Using 1 Month or Worse Curves with Exponential Decay For Predictive Analysis on Prosper | P2P Lending, Peer to Peer Lending, People to People Lending

The 1 month or worse curves that I published over the weekend have many potential uses in determining the interest rate required to make a certain return.

When the curves are complete we can simply solve the Markov Model since the vehicle is a fairly straight forward 3 year fully amortized loan. If we can assume the remainder of the Markov Model (we are missing months 11-37), we could also solve the Markov Model.

Solving the Markov Model is the holy grail of investing in Prosper, because having done so, one can simply fall back on the law of large numbers, by diversifying in many loans, and make a fairly consistent rate of return. Any large investors rigorously analytical that are going to come onto the platform will undoubtedly be solving the Markov Model.

As a first step to solving the Markov model I thought I would predict the 3 year cumulative default rate. At the moment there are 2 obvious options: linear and exponential decay. While the curves currently look linear it is not possible that they will remain so. In the HR category for example a linear trend would result in a cumulative 3 year default rate of a ridiculous 108%. The next obvious choice is exponential decay.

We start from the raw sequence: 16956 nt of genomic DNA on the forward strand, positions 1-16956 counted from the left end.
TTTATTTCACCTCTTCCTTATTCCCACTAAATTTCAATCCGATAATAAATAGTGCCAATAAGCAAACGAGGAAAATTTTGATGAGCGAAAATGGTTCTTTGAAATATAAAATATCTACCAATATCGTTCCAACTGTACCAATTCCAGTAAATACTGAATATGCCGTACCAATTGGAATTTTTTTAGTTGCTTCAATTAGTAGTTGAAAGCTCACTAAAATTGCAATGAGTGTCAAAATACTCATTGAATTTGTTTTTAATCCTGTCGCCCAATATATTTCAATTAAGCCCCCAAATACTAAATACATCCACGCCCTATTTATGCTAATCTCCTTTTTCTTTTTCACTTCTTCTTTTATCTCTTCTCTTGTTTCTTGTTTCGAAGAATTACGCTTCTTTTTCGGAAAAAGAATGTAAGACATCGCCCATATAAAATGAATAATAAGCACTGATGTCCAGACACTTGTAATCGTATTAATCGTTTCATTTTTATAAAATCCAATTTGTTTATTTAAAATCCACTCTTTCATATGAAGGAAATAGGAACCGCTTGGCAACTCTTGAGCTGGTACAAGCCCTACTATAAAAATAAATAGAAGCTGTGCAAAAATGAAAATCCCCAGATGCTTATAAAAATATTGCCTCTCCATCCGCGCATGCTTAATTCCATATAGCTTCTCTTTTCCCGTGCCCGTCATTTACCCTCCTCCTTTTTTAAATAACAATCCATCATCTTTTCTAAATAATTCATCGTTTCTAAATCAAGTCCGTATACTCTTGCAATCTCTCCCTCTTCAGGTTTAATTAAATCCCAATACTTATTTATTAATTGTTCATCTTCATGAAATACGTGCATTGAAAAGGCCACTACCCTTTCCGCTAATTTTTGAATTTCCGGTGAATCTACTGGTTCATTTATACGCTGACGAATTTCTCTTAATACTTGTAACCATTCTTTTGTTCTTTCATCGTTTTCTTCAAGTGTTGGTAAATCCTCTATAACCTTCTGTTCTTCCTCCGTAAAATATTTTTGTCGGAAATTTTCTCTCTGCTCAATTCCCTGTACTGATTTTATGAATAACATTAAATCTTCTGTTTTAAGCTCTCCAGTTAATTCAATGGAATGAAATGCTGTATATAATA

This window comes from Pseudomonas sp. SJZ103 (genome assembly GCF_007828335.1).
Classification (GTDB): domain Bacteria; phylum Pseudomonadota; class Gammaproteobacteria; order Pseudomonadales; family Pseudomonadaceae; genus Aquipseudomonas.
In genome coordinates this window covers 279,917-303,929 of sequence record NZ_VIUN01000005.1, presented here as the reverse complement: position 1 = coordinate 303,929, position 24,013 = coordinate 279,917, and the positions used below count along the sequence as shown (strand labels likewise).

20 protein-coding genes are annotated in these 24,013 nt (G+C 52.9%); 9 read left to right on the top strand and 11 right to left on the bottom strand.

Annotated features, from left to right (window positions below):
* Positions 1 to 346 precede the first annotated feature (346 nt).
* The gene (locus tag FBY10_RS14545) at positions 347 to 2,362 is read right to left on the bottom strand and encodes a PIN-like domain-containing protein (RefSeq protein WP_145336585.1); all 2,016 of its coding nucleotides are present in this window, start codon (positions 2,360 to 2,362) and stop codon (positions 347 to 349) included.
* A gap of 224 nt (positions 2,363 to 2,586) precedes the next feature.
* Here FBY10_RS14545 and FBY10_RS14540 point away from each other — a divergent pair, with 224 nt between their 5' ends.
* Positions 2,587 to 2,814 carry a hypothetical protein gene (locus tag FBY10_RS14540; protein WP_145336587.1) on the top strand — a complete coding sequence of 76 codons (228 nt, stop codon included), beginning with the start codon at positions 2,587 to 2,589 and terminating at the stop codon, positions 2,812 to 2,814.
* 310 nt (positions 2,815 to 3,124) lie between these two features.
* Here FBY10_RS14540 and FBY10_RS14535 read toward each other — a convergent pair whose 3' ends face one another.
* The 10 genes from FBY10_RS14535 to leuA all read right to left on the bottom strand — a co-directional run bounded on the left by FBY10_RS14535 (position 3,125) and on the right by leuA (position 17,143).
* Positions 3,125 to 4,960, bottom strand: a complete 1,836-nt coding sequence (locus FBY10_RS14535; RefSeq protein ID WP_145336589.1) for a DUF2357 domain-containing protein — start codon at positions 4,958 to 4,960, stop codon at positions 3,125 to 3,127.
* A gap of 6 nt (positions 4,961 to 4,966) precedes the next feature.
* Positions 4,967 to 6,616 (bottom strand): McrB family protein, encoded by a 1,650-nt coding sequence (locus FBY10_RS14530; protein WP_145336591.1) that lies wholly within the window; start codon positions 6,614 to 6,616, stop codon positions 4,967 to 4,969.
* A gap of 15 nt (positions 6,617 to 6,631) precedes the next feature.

The thinking is: if 30% default in 10 months, 30% of the remaining good loans will default in the next 10 months, and 30% of the remaining good loans will default in the next 10 months. In other words, 70% of the HR loans survive 10 months; 70% of those (100*0.70*0.70) survive the following 10 months. Or, as a mathematical expression, pct_good_loans(p,r,t) = 100 * (1-r)^(t/p), where p is period, r is rate at period, t is time in months.

For HR = 100 * ( 1 – (1-0.30)^(36/10) ) = 72%.

Yikes! Clearly believable looking at the current curve; although it may turn out to be slightly high as most unsecured debt curves are actually S-shaped even though Prosper’s havn’t turned yet.

I averaged the exponential decay 3 year cumulative default rates for period 6-10. Here are the results:

AAABCDEHR3.9%12.7%20.8%21.2%32.8%53.8%73.7%If you liked this article, vote for it on del.icio.us and stumbleupon.

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